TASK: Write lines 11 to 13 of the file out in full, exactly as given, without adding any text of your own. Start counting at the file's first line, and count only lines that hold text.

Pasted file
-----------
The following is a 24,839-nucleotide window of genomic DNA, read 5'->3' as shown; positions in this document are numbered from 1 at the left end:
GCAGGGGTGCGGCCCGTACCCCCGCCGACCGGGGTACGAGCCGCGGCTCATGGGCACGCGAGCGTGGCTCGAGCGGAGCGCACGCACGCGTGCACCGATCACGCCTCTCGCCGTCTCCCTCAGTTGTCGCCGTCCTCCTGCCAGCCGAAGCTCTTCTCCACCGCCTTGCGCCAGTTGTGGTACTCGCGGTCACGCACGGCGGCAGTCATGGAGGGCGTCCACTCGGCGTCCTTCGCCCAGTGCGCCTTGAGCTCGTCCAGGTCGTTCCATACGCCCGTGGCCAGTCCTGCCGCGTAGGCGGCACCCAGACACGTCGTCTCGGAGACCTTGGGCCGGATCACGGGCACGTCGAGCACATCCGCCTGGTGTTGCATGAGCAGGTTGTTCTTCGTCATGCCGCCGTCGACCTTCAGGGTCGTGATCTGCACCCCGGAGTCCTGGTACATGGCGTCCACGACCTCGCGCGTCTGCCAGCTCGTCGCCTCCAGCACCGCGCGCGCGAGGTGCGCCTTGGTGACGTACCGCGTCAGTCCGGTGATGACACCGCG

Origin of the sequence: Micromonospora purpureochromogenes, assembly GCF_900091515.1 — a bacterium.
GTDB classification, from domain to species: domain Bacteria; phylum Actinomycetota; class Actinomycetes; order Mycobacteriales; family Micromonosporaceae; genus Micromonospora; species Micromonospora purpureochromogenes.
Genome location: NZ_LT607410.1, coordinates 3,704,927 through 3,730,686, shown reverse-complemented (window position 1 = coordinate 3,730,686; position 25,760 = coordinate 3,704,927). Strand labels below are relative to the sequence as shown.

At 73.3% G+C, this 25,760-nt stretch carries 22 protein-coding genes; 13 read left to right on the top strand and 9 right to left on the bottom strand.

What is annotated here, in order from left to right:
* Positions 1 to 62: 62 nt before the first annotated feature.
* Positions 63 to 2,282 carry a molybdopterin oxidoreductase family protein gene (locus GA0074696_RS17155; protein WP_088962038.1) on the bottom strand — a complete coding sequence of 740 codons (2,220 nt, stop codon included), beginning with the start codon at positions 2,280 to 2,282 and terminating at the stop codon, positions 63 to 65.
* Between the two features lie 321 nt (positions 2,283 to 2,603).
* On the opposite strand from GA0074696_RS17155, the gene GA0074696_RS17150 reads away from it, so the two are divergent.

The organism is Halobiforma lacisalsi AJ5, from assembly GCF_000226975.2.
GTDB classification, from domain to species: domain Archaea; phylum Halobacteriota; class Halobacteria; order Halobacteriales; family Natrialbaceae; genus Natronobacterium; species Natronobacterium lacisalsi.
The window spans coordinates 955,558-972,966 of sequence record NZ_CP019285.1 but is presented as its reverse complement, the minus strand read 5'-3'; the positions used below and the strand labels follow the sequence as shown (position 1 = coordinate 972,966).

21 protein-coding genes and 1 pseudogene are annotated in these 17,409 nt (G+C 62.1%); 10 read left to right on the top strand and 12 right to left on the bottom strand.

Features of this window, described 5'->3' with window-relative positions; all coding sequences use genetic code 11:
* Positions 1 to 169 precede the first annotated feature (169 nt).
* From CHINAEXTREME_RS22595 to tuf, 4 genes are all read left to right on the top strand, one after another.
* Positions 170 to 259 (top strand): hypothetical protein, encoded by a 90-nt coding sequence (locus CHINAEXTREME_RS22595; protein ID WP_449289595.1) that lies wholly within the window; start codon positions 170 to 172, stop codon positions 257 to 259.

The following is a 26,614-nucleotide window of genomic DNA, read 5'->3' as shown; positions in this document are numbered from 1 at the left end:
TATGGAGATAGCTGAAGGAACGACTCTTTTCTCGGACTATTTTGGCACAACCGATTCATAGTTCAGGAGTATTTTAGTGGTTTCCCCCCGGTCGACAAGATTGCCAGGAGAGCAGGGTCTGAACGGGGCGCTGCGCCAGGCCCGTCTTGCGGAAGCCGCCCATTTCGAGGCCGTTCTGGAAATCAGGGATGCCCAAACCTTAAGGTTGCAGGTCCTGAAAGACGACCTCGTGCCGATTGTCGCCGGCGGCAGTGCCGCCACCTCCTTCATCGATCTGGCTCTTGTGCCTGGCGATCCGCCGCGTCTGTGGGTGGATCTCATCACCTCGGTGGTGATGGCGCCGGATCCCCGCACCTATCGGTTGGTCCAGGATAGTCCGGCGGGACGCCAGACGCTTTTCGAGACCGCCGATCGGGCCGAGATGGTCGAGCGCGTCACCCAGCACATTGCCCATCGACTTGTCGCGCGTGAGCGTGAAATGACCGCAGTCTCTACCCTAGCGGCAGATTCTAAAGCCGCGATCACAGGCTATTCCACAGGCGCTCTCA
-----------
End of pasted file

* On the opposite strand from GA0074696_RS17155, the gene GA0074696_RS17150 reads away from it, so the two are divergent.

The organism is Halobiforma lacisalsi AJ5, from assembly GCF_000226975.2.
GTDB classification, from domain to species: domain Archaea; phylum Halobacteriota; class Halobacteria; order Halobacteriales; family Natrialbaceae; genus Natronobacterium; species Natronobacterium lacisalsi.